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The Father of the Nation and First President of the Republic of Cuba in Arms writes a significant letter to Mayor General Francisco y Cisneros referring to the corruption of Holguin, the imprisonment of the Assembly of New York, the achievements of their movement, the law of the military organization and the trust the government had put in him.
Autograph Letter Signed: "JM de Cespedes" in iron gall ink. 14¼x10½. Fully Translated in English: "M.G. Francisco y Cisneros. My dear fiend: Looking at your letters from the 26th and 27th of the past month, I reply to them reproducing what I have already told you in my letter of this past June 30th. I wish, just like you, that Julio Peralta comes to this place, because that way, he would be able to clear up the too many dark particulars that exist in the matter of Holguin, hoping that everything disappears and that we will be able to uniform the military operations and the other that our government chose in that jurisdiction. I had already received the news that the Spanish give regarding the imprisonment of the Assembly of New York: and I have considered that if that is true, is without a doubt a consequence of great events that have taken place there and that benefit us. For that reason, the news has not alarmed me, and instead, is making me wait for the effects I refer to. The designations that Yordan wants and that you recommended me will be given as soon as the law about the military organization is promulgated, which confection we have already finished. Those designations will be issued according to Yordan or the correspondent chief's proposal. In order to satisfy the wishes of Yordan we have agreed that he writes all of his letters in english, which you can inform him without prejudice of receiving the order from the War Secretary. I not only consider you with the right of involving in our business, even if they are not of your interest, but I think you have the obligation to do it, when that is so beneficial to the cause we defend and to which you have consecrated your important services. Therefore, excuse in the future such manifestations because the trust that the government has in you authorizes you to intervene in its business. Your friend and server, CM de Cespedes. I have attached you the parts taken from the "Voice of Cuba" in la Habana. Sabanilla. July 2, 1869." Carlos Manuel Perfecto del Carmen de Cespedes y Lopez del Castillo (1819-1874), was a landowner and lawyer in eastern Cuba, near Bayamo. In 1843 he participated in the general insurrection of General Juan Prim, reason for which he was exiled to France. Later, he traveled to England, Switzerland, Turkey, Greece, Germany and Italy and could learn various languages such as english, french and italian. In addition, he knew latin and greek since he was a little boy. In 1844 after returning from Spain, where he acquired his doctor's degree, he purchase "La Demajagua", an estate with a sugar plantation and on that same year he opened a lawyer office and wrote poems and a pamphlet in which he makes a defense of Cuba. Carlos Manuel secretly started his plans for the Cuban independence. Besides that, De Cespedes not only translated into Spanish some chants of the "Eneida" that never published but also wrote the comedy "Las dos Dianas". The music of the first known Cuban love song "La Bayamesa" was composed by Carlos Manuel himself and Francisco Castillo Moreno. That song was used by the Cuban patriots, who modified its lyrics and turned it into a combative song against Spain. In 1852 Carlos Manuel participated in the rebellion of Las Pozas and was sent to jail due to his political attitude against Spain and had his uncle Lucas del Castillo and poet Jose Fornaris y Cespedes as cellmates. He returned to prison two more times, and in the course of all that time he continued writing poems and doing translations. All this happened during the first and second period of Cuban General Captain Gutierrez de la Concha. Carlos Manuel was a music and poetry lover who also practiced swordplay, equitation and chess, and since he conspired in the Society of Recreo and in the masonic lodge of his natal city, he was exiled twice. In 1856 he was distinguished as a prominent lawyer and business man in the city of Manzanilla, where he moved in and ten years later his literary production was abundant and varied, and on December 7, 1866 he wrote the poem "La Conchita". The newly founded Masonic Lodge of Bayamo, called "Estrella Tropical No. 19" (Tropical Star no. 19) had a meeting in august and Francisco Vicente Aguilera was given the title of "Venerable Master", but in the reality, he was presiding an insurrectional committee. The next reunion took place in the house of Pedro "Perucho" Figueredo. On that occasion, Figueredo sat at the piano and composed the music for the National Anthem. The Committee of Bayano was formed and auscultated Holguin, Santiago, Camaguey and Las Villas. De Cespedes y Lopez del Castillo was the leader in the conspiracy of Manzanillo and on October 10, 1868 he made the "Grito de Yara"(Cry of Yara) declaring the independence of Cuba, which led in the Ten Year's War. That same morning, after sounding the slave bell that indicated his slaves it was time to start working, they stood before him waiting for orders but instead of that he surprisingly informed them they were free men, and also invited them to join him and his fellow conspirators in the war against the Spanish government of Cuba. The Ten Year's War was the first serious attempt to achieve independence from the Spaniards and to free all slaves. With the discrepancies of the rebel leaders, especially the ones of Camaguey, the Constitution of Guaimaro redacted by Ignacio Agramonte and Antonio Zambrana was proclaimed on April 10, 1869 and once approved by everyone, the Republic of Cuba in Arms was born, and the political differences among the leaders of Camaguey, Bayamo and Manzanillo disappeared. During the Assembly of Guaimaro, Cespedes was chosen as the First President of the Republic of Cuba in Arms and he continued battling until the slavery was abolished. Salvador Cisneros Betancourt presided the Chamber of Representatives and Manuel Quesada y Loynaz was named Chief of Army. The Chamber had faculties to destitute both, the President and the Military Chief. Carlos Manuel aspired to the total and absolute independence of Cuba but Cisneros Betancourt inclined for the north American annexation. The errant government in arms was first established in Guaimaro, but the Spaniards dislodged it soon and had to move to Berrocal, Sabanilla and Magaramba. The Chamber of Representatives objected the attitudes of Manuel de Quesada and deposed him. De Cespedes tried to have his resignation accepted instead of being destitute but they denied him so, and was sent to New York in an official mission. His son Oscar was made prisoner by the Spanish troops and the general Caballero de Rodas sent a message to Carlos Manuel saying that he would free his son if he stopped his fighting for the independence. It is legendary the response that De Cespedes gave him, he said: "Tell general Caballero de Rodas that Oscar is not my only child: I am the father of all the Cubans who have died for the Revolution". For that reason, Cubans consider him as the Father of the Nation. Carlos Manuel was deposed in 1873 in a leadership coup and the Spanish troops killed him in February 1874 in a mountain refuge, as the new Cuban would not let him go into exile and denied him an escort. The war ended in 1878 with the Pact of Zanjon, which did some concessions: liberation of all slaves and Chinese who had fought with the rebels and no action for political offenses; but did not grant freedom for slaves and no independence. The Cry of Yara had achieved something, though, not enough, but it had lit a long-burning fuse. Lessons learned there were later put to good use in the Cuban War of Independence. Sealed. Mold marks on front. Multiple mailing folds. Pinhead-size holes on front. 3½-inch and 1¼-inch separations at middle fold. Frayed left side edges. Otherwise, fine condition.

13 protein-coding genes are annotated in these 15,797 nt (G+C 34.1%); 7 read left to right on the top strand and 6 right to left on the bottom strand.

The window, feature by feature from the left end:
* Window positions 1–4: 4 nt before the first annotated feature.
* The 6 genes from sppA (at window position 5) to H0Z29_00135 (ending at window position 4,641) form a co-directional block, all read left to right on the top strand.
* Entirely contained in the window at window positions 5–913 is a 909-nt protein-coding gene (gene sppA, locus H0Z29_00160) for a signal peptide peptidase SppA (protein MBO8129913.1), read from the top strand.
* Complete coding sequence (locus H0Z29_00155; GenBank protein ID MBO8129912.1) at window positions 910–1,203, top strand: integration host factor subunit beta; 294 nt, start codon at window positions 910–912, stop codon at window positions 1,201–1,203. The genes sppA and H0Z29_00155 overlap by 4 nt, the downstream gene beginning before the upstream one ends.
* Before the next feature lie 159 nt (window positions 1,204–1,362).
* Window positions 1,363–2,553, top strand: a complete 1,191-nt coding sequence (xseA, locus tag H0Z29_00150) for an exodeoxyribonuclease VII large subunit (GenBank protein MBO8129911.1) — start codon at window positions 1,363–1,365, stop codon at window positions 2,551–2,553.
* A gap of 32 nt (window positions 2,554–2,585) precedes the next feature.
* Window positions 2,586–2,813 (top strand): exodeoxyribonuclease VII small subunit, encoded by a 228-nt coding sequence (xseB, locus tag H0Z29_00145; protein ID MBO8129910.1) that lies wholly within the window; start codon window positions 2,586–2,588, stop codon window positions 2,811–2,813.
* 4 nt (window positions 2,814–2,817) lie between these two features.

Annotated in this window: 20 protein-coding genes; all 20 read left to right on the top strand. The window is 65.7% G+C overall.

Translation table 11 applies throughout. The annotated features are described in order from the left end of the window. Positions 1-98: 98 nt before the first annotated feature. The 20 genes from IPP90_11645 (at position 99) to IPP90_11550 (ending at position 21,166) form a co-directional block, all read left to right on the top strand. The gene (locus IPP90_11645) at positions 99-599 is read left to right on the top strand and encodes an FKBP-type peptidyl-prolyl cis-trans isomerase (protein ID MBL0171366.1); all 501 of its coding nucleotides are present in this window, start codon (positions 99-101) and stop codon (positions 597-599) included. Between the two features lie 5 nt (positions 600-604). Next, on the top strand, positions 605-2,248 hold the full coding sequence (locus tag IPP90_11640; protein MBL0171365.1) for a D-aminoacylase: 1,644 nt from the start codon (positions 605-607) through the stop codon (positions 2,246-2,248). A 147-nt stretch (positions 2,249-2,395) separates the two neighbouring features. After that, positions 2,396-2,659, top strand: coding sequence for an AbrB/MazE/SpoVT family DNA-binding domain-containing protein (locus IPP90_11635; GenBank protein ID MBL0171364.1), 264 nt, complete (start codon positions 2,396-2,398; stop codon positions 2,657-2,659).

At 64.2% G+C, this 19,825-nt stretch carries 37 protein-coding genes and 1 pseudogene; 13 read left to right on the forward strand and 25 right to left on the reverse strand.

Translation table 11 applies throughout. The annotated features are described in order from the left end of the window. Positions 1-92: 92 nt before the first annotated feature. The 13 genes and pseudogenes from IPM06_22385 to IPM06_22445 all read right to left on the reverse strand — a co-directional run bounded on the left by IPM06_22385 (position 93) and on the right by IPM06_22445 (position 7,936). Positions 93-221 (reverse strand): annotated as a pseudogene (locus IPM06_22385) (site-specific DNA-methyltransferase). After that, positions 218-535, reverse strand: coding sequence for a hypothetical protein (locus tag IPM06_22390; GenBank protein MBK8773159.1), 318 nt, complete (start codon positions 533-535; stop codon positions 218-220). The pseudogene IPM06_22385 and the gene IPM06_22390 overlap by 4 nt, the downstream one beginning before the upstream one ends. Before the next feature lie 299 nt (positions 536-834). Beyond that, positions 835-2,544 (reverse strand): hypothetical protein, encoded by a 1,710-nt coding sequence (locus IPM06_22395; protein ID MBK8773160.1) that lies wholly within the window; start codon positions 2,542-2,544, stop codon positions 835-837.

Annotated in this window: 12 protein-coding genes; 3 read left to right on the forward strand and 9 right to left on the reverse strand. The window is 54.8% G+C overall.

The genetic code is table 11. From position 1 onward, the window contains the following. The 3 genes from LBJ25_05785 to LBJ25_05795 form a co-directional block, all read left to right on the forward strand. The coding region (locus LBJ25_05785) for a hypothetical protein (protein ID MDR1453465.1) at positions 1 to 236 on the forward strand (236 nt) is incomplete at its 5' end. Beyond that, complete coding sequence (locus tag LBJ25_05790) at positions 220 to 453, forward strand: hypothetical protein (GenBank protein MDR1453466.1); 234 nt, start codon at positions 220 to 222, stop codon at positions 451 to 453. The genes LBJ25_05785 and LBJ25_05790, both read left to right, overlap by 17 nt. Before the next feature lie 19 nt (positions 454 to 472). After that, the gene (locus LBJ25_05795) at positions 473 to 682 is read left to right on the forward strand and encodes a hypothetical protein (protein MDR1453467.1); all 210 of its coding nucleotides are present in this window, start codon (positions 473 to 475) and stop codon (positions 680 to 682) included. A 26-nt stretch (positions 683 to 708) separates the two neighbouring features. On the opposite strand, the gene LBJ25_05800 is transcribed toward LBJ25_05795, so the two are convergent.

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Born: April 18, 1819 in Bayamo, Cuba
Died: February 27, 1874 in Sierra Maestra, Cuba